F. S. Allen, 26 158 5-9X Unitarian. 

G. T. Aplln, 19 131 5,7 Congregational. 
C. E. Beach. 20 133 5-9X Episcopal. 

E. P. Bingham, 20 150 5-7 Congregational. 

W. H. Bishop, 22 169 5-10 Methodist. 

H. S. Brodt, 18 1431^ 5.9 Presbyterian. 

E. S. Chandler, 20 151^ 5-11 14 Presbyterian. 
J. W. Cooper, 20 13.5>^ 5-1 03^ Methodist. 

J. A. Cutter, 18 125^ 5-7>i Congregational. 

S. C. Damon, 22 165 5-8>^ Unitarian. 

C. W. Floyd, 22 140 5-6>^ Congregational. 

D. Goodale, 21 ]57i^ 5-103^ Congregational. 

C. D. Hillman, 21 164 5-10>^ Universalist. 

J. H. Howard, 18 132 5-9)^ Congregational. 

G. D. Howe, 18 140 5-6)^^ Congregational. 

M. B. Kingman, 19 135 5-9% Congregational. 

B. A. Kinney, 20 163i^ 5-lli^ Congregational. 

F. G. May, 20 145}^ 6-OX Unitarian. 
W. A. Morse, 20 145 6-0 Unitarian. 
H. Myrick, 21 146)^ 5-6 Episcopal. 

J. B. Paige, 20 148>^ 5-7>^ Congregational. 

D. E. Perkins. 20 142)^ 5-7>^ Baptist. 

C. S. Plumb, 21 149 5-9 Atheist. 
A. P. Shiverick, 20 162^ 1-103^ Episcopal. 

W. E. Stone, 19 145 5-103^ Congregational.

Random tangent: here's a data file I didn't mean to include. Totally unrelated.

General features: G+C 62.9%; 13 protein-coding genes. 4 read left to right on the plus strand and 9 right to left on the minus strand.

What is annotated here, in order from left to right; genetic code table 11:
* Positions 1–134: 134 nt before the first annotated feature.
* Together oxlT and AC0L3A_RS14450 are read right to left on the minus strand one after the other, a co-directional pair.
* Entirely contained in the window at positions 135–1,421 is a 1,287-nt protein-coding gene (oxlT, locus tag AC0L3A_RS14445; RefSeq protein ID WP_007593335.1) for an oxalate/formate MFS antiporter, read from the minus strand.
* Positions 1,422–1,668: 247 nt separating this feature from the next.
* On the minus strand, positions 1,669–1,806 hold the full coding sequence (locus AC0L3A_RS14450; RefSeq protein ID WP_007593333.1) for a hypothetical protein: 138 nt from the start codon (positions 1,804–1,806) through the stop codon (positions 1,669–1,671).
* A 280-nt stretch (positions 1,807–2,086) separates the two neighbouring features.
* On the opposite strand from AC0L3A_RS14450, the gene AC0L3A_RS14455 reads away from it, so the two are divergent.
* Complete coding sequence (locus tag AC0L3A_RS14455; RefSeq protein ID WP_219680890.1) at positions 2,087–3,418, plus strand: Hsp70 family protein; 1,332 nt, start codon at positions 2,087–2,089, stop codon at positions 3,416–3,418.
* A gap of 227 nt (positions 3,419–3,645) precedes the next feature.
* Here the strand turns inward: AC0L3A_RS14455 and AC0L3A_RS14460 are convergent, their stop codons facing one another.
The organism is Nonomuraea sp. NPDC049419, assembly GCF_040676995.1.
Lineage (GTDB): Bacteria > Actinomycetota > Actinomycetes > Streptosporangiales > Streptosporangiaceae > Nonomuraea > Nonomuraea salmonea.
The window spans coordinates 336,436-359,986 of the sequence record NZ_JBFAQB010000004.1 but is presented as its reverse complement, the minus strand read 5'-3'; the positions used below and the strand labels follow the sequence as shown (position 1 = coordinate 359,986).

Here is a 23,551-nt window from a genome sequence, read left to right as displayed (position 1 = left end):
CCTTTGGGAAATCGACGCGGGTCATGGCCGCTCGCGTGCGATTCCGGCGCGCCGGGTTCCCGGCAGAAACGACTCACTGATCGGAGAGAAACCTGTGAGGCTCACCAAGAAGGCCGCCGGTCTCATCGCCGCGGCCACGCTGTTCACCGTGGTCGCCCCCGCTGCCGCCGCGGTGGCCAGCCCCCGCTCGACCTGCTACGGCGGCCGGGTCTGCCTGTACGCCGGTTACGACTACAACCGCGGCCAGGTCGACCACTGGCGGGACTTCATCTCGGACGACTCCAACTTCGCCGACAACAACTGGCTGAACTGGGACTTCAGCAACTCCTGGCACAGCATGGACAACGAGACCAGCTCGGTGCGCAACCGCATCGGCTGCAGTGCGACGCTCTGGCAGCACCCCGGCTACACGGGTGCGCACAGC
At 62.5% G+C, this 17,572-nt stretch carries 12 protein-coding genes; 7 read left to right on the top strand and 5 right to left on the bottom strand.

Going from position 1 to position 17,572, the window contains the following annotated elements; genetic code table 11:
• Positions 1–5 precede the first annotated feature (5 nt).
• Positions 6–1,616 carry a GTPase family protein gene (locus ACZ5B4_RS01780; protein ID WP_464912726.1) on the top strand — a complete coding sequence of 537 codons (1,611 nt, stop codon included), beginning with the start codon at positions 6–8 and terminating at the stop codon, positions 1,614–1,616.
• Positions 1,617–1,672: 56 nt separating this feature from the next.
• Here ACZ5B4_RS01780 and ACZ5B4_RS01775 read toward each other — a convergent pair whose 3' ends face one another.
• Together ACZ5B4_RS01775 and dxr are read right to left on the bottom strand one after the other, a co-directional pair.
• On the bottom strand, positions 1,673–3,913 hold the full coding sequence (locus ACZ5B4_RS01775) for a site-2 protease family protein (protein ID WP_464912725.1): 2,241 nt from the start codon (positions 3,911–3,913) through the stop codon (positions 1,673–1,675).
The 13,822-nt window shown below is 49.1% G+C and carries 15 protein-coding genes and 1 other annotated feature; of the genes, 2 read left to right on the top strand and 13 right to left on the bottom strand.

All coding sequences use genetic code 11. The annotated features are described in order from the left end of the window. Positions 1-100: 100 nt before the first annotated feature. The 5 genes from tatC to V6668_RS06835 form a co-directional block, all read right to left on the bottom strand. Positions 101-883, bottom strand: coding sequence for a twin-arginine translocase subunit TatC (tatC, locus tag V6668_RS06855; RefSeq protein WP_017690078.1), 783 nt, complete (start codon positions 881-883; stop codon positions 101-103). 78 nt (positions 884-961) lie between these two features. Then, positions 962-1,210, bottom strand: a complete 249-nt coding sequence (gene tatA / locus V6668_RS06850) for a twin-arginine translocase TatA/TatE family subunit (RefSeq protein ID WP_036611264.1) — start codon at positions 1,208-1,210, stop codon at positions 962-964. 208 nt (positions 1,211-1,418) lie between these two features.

^- ^- Taft, 22 143 5-7 Unitarian. 

A. H. Taylor, ' 20 186^ 6-0>^ Congregational. 

W. H. Thurston, 21 128 5-6 Congregational. 

J. E. Wilder, 20 170>^ 5-113^ Unitarian. 

J. S. Williams, 22 1.57 5-9 Congregational. 

J. L. Windsor, 20 137i^ 5-7^ Congregational. 

Average age, 203^ 

Average weight, 1473/ 

Average height 5-93^ 



75 



CLASS OF '83. 






S. C. Bagley, 19 150 5-9^ Baptist. 

E. A. Bishop, 20 1553^ 5-8i^ Congregational. 
D. H. Braune, 22 143)^ 5-6 Ind. Catholic. 
C. T. Conger, 18 1383^ 5-8 Methodist. 

A. E. Davis, 18 155 6-03^ Congregational. 

F. H. Fletcher, 23 120>^ .5-6 Congregational. 
A. A. Hevia, 20 1503^ .5-73^ Catholic. 

S. M. Holman, 19- 146>^ 6-13^ Methodist.